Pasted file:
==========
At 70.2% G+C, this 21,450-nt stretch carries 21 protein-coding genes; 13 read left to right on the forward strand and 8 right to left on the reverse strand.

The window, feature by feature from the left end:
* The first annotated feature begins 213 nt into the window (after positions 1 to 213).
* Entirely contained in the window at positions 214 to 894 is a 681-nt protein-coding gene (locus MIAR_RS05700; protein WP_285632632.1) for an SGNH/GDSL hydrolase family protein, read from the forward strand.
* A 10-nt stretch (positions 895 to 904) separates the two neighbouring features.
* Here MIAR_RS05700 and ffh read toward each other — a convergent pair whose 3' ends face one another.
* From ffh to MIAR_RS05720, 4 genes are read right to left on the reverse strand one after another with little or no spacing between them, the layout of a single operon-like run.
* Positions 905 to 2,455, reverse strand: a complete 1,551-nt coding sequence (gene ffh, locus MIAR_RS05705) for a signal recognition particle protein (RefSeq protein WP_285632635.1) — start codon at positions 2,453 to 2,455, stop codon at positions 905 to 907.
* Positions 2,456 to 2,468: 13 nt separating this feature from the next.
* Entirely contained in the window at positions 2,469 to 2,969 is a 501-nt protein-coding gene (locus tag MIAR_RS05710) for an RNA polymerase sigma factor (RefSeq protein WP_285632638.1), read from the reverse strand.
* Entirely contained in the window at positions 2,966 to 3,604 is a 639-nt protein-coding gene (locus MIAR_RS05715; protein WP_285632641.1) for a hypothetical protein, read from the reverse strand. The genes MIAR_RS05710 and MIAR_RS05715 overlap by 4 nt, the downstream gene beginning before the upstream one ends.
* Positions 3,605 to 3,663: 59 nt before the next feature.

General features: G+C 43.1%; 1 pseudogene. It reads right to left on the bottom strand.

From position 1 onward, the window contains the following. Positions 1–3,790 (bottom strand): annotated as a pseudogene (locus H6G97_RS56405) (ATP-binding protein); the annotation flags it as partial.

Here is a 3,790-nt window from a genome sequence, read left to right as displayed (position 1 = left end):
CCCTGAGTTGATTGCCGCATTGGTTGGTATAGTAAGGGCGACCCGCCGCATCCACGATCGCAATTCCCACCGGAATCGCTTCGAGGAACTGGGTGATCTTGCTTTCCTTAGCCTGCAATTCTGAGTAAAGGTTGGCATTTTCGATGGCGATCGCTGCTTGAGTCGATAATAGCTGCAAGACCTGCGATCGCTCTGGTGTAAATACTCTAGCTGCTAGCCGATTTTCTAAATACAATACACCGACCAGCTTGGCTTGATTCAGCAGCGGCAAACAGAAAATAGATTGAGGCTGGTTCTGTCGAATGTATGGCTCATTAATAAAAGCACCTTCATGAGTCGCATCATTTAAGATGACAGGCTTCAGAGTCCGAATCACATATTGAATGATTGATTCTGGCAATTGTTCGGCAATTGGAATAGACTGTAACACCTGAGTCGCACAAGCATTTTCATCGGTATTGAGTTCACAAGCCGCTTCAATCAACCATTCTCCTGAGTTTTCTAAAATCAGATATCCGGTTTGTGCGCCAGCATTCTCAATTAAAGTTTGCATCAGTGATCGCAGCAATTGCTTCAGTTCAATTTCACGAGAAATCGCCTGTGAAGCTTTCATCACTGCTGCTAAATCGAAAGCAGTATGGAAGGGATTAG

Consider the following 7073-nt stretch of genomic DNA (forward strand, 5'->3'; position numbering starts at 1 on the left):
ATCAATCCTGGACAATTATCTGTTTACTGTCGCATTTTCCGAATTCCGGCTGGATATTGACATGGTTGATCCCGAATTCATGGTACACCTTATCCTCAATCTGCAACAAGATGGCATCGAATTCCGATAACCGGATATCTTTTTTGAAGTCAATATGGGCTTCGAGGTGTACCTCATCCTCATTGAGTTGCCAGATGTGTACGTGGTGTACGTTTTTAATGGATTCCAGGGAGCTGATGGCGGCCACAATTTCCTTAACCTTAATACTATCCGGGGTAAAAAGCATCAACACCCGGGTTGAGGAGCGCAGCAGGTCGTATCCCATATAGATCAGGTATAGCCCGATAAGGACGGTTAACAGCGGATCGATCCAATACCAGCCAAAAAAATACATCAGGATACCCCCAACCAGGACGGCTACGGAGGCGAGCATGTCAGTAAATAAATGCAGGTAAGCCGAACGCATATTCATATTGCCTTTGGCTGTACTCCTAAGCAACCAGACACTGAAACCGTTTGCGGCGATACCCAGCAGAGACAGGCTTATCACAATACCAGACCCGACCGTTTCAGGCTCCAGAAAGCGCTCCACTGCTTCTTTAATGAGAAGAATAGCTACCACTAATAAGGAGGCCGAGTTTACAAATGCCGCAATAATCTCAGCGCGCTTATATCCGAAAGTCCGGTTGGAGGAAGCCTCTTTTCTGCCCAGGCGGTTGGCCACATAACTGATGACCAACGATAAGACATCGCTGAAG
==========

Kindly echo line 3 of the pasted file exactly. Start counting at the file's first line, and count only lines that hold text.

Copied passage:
* The first annotated feature begins 213 nt into the window (after positions 1 to 213).